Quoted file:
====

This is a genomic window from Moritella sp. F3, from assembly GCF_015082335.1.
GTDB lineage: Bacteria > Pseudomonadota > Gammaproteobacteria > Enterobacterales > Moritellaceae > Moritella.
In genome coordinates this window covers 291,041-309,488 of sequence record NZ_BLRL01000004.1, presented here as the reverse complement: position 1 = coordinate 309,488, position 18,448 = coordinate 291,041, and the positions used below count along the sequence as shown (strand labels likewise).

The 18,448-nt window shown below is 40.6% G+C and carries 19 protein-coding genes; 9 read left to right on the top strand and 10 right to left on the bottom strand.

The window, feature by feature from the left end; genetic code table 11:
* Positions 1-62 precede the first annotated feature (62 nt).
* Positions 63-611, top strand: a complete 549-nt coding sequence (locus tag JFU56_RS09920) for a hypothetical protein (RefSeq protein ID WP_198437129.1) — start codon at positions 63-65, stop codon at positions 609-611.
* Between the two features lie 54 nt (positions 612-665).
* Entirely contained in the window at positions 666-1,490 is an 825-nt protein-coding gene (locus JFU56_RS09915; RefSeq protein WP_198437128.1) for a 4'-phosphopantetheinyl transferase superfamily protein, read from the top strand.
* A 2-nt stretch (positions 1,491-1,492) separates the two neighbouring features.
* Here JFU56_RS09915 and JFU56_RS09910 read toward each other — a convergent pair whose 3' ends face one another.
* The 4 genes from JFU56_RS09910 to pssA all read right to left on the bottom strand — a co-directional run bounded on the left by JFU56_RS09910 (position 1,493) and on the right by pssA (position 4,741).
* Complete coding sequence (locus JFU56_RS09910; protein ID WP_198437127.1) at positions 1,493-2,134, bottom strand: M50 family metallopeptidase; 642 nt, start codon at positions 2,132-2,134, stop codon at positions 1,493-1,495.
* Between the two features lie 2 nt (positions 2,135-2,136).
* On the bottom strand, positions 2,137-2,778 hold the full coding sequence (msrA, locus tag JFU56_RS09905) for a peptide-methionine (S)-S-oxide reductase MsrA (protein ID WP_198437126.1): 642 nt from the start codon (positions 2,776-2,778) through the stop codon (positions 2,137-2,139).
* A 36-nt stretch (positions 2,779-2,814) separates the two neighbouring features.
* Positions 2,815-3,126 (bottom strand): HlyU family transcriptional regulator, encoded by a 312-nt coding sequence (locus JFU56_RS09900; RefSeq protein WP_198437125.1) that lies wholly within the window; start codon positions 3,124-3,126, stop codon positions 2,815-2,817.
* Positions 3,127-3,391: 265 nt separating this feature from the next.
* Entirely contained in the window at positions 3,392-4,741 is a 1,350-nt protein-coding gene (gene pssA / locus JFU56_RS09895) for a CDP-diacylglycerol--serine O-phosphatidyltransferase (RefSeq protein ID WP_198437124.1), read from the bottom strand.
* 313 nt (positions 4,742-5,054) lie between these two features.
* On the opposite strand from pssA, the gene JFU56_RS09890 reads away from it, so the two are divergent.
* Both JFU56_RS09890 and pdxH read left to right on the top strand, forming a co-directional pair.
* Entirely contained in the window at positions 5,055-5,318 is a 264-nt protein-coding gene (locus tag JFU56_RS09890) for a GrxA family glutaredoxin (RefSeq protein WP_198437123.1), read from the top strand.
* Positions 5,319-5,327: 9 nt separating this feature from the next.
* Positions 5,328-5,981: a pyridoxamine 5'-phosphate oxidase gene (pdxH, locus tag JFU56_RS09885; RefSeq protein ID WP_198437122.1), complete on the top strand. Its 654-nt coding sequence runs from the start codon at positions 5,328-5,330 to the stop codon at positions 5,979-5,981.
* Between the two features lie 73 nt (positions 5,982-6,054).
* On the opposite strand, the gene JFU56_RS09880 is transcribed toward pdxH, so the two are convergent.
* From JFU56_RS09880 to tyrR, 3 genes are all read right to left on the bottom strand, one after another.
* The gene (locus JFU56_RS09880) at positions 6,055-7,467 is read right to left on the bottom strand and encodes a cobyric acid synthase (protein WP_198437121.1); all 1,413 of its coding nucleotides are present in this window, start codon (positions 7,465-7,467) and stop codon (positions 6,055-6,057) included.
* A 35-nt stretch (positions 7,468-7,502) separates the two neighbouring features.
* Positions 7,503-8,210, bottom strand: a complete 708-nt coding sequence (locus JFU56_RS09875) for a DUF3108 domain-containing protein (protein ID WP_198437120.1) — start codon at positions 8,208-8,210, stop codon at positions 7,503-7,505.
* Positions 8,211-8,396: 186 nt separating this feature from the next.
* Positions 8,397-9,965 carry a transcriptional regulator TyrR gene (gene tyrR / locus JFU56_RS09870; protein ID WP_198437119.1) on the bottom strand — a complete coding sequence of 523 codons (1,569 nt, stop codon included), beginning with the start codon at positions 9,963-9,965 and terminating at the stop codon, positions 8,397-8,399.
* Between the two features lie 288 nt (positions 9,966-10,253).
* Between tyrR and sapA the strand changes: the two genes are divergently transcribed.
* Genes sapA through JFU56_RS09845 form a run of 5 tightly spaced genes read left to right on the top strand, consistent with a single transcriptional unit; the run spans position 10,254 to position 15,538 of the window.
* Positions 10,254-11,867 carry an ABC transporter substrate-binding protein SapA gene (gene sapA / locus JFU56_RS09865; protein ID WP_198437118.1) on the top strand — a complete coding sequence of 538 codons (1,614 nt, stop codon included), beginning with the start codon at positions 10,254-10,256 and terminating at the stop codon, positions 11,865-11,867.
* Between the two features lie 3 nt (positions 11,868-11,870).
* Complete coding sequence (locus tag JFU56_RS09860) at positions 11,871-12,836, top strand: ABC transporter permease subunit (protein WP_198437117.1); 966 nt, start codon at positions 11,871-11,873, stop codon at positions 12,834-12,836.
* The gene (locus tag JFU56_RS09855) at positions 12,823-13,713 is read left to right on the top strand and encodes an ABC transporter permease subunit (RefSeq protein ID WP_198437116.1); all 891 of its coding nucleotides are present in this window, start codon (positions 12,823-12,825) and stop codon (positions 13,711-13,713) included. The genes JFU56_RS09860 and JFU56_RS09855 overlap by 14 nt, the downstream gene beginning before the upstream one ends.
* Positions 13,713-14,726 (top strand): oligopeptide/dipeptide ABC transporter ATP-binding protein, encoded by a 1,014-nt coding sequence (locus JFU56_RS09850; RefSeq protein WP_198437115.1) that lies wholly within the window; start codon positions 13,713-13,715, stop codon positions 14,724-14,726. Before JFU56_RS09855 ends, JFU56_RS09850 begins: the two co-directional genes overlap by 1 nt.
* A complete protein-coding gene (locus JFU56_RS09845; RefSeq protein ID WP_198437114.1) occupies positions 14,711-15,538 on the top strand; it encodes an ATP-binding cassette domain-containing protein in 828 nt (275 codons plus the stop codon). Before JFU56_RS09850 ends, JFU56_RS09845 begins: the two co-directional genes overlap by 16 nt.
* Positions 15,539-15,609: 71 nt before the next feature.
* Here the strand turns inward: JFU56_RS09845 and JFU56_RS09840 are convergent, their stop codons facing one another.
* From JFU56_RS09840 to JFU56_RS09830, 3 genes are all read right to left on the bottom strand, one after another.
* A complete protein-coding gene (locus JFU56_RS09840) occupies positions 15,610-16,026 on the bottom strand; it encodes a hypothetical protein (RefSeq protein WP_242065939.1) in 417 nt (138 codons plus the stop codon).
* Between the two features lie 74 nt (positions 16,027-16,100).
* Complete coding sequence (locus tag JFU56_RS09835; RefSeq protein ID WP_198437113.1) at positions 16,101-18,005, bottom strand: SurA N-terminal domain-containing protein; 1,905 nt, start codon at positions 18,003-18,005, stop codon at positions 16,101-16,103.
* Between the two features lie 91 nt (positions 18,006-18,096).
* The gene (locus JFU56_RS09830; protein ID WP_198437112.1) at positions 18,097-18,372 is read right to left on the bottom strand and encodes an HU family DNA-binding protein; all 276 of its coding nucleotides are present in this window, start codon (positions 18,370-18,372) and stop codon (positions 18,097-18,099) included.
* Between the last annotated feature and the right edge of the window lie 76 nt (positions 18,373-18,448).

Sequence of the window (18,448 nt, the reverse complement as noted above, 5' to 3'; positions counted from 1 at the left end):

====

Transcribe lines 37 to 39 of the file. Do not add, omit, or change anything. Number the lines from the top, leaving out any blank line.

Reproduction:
* Positions 10,254-11,867 carry an ABC transporter substrate-binding protein SapA gene (gene sapA / locus JFU56_RS09865; protein ID WP_198437118.1) on the top strand — a complete coding sequence of 538 codons (1,614 nt, stop codon included), beginning with the start codon at positions 10,254-10,256 and terminating at the stop codon, positions 11,865-11,867.
* Between the two features lie 3 nt (positions 11,868-11,870).
* Complete coding sequence (locus tag JFU56_RS09860) at positions 11,871-12,836, top strand: ABC transporter permease subunit (protein WP_198437117.1); 966 nt, start codon at positions 11,871-11,873, stop codon at positions 12,834-12,836.